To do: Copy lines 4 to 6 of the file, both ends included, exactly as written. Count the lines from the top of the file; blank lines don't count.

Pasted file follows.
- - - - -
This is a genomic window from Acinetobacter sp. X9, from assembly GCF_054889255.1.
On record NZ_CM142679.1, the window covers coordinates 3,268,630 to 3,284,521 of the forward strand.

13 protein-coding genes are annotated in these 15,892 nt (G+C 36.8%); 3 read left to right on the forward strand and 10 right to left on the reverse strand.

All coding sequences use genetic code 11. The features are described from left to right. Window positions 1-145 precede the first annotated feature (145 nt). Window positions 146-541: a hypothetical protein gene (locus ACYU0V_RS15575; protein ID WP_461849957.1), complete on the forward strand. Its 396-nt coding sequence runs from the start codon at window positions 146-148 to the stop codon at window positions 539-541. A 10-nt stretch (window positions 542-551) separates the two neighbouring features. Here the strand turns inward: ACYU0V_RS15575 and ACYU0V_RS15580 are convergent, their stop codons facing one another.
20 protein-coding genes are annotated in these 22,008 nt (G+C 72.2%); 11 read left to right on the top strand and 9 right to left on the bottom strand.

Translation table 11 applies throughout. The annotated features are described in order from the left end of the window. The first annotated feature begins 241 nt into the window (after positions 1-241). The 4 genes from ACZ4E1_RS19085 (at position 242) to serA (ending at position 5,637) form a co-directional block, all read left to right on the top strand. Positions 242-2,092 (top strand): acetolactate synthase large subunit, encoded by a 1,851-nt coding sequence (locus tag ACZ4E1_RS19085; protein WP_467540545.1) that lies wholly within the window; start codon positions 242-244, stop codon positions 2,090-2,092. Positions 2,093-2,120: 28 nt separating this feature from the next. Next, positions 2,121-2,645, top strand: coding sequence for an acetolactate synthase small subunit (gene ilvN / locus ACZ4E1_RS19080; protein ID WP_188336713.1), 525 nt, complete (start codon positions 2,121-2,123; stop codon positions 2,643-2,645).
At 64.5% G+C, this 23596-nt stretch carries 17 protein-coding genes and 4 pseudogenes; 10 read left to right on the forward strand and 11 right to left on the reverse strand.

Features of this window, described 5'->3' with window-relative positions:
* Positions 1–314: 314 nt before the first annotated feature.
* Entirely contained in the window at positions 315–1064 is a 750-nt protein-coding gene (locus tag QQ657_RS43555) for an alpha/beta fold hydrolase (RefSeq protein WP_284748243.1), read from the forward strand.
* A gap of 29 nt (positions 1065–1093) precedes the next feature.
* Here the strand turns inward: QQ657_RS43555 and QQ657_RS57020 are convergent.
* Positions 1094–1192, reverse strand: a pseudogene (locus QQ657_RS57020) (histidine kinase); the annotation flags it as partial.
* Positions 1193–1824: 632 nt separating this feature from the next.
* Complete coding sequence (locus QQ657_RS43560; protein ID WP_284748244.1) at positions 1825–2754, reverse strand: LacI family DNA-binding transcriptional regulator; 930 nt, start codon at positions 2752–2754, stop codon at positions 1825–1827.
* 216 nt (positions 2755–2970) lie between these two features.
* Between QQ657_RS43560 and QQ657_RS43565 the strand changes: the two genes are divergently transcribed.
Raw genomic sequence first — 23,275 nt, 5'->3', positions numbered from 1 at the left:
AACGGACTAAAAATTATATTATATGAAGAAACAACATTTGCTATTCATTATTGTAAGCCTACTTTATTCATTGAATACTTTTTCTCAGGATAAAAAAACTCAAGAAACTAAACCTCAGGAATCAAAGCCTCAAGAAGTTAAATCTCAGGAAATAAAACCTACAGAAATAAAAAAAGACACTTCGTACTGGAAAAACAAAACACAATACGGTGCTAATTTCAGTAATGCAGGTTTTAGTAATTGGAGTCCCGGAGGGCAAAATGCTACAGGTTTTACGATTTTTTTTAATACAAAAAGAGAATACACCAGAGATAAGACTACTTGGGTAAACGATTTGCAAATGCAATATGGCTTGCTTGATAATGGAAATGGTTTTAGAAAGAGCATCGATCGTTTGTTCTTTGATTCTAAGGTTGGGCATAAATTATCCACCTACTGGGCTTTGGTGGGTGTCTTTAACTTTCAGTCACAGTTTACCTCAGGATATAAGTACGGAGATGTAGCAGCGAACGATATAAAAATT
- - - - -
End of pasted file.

All coding sequences use genetic code 11. The features are described from left to right. Window positions 1-145 precede the first annotated feature (145 nt). Window positions 146-541: a hypothetical protein gene (locus ACYU0V_RS15575; protein ID WP_461849957.1), complete on the forward strand. Its 396-nt coding sequence runs from the start codon at window positions 146-148 to the stop codon at window positions 539-541. A 10-nt stretch (window positions 542-551) separates the two neighbouring features. Here the strand turns inward: ACYU0V_RS15575 and ACYU0V_RS15580 are convergent, their stop codons facing one another.
20 protein-coding genes are annotated in these 22,008 nt (G+C 72.2%); 11 read left to right on the top strand and 9 right to left on the bottom strand.

Translation table 11 applies throughout. The annotated features are described in order from the left end of the window. The first annotated feature begins 241 nt into the window (after positions 1-241). The 4 genes from ACZ4E1_RS19085 (at position 242) to serA (ending at position 5,637) form a co-directional block, all read left to right on the top strand. Positions 242-2,092 (top strand): acetolactate synthase large subunit, encoded by a 1,851-nt coding sequence (locus tag ACZ4E1_RS19085; protein WP_467540545.1) that lies wholly within the window; start codon positions 242-244, stop codon positions 2,090-2,092. Positions 2,093-2,120: 28 nt separating this feature from the next. Next, positions 2,121-2,645, top strand: coding sequence for an acetolactate synthase small subunit (gene ilvN / locus ACZ4E1_RS19080; protein ID WP_188336713.1), 525 nt, complete (start codon positions 2,121-2,123; stop codon positions 2,643-2,645).